21/11/2012 07:44 GMT | Updated 21/11/2012 09:46 GMT

David Cameron Puts 'Presentation Before Principle', Says Former Tory Aide

David Cameron has put "presentation before principle" in his quest for votes, one of his former advisers has said.

George Bridges, the Conservative Party campaign director's during the 2010 election campaign , has slammed the prime minister's obsession with "decontaminating" the Tory brand at the expense of promoting of core Conservative beliefs such as cutting taxes.

"Just as Heinz may change the level of salt, the label or the price of a can of baked beans, political parties began to ditch or adopt policies to suit the public taste, day by day, week by week," he said.

Writing in the Daily Telegraph today, Bridges said politicians who are guided only by the polls rather than their conviction are engaged in a "forlorn search for popularity".

"They are not selling baked beans, but something more complex: vision, belief and leadership. And the more politicians change to reflect every passing fad, the less the public believes what they say, and will-o’-the-wisp flits away," he said.

Bridge's criticism can be read as an attack not just on Cameron, but on George Osborne. The chancellor is often credited as the driving force behind the modernisation project including the Tories' pre-election pledge to match Labour’s public spending commitments and his advocacy of socially-liberal policies including, in a recent column for the Times, gay marriage.

In his own Telegraph article, Bridges issued a "mea culpa" for failing to speak up against Cameron and Osborne's modernisation strategy. "I sat there as the culture of politics changed. And I did nothing," he said.

"The mindset of political strategy is now poisoning the well of politics. Those politicians who do have the guts to highlight unpalatable truths, and what they would do about them, are criticised.

"On Europe, politicians are told that voters don’t care about it – so shut up. Meanwhile, politicians talk of taxing 'wealth' more because of what that would 'say' about their party, not whether it is the right or wrong thing to do."

However Tim Bale is professor of politics at Queen Mary, University of London and the author of The Conservative Party from Thatcher to Cameron, said he disagreed with the premise of Bridge's criticism.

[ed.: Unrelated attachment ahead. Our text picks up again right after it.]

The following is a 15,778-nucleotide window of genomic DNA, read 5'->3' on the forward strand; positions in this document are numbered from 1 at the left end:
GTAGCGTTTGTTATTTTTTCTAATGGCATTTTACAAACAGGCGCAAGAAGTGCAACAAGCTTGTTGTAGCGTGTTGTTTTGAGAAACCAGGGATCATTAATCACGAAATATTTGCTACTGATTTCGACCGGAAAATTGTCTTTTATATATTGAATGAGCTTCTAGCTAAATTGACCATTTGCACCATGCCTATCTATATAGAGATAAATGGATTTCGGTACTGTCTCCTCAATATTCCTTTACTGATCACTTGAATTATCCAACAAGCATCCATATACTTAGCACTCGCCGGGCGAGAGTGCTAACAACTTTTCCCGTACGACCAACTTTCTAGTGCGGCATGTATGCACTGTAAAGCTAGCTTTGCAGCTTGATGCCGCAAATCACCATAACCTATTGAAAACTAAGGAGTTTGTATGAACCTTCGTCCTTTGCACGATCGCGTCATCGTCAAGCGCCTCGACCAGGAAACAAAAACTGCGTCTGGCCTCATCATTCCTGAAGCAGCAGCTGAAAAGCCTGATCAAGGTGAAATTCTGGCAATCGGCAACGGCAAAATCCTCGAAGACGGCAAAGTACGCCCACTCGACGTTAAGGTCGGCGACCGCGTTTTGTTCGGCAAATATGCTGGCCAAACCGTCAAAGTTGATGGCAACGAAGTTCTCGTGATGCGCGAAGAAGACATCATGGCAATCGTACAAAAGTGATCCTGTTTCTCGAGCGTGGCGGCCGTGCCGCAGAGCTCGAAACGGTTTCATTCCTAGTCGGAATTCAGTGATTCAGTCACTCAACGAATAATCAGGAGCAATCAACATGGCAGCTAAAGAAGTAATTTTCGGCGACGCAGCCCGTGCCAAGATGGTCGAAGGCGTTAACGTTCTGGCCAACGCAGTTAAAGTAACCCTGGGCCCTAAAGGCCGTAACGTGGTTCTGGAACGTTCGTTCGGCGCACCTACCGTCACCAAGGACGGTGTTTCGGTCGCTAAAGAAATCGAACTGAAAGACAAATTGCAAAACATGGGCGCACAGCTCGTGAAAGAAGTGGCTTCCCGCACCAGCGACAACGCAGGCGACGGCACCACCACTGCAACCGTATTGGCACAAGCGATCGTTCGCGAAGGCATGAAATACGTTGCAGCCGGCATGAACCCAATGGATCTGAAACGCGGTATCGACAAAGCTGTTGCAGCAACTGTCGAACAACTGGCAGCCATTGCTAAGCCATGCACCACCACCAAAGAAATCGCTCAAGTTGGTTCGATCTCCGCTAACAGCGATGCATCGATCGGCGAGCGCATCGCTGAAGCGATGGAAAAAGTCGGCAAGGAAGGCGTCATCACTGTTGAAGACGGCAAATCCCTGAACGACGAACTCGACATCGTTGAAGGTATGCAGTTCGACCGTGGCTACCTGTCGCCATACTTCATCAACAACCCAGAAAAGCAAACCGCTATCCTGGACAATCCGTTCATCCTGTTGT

"It assumes there was this golden age when this didn't happen, where politicians have never been about strategising," he said.

And he suggested that the critics of the modernisation project were simply unhappy with the policies, not with any perceived lack of conviction on behalf of Cameron and Osborne.

He said: "One person's standing up for principle is another person's betrayal of public opinion."

Bridges' intervention comes after Australian political strategist Lynton Crosby was hired to run the Conservative's 2015 general election campaign.

Crosby helpe Boris Johnson's win re-election as mayor of London in May - but also worked on Michael Howard's failed 'are you thinking what we're thinking' 2005 general election campaign that focused on 'core' Tory issues such as immigration.

His return has concerned card-carrying Tory modernisers who fear he will drag the party away from the centre ground and undermine ongoing efforts to widen it's appeal to floating voters, especially ethnic minorities.

In a stinging "open letter" to Crosby published on the ConservativeHome website, Lord Ashcroft, the

Tory donor who conducts extensive polling in marginal seats, said he had argued against the Australian's appointment.

"To win a majority, we need to attract people who thought about voting Conservative in 2010 but decided against it, not just keep existing Tories on board," Ashcroft said.

Crosby's appointment has also led to speculation that Andrew Cooper, the prime minister's chief pollster and uber-moderniser, could be on his way out of Downing Street.

That should be please George Bridges.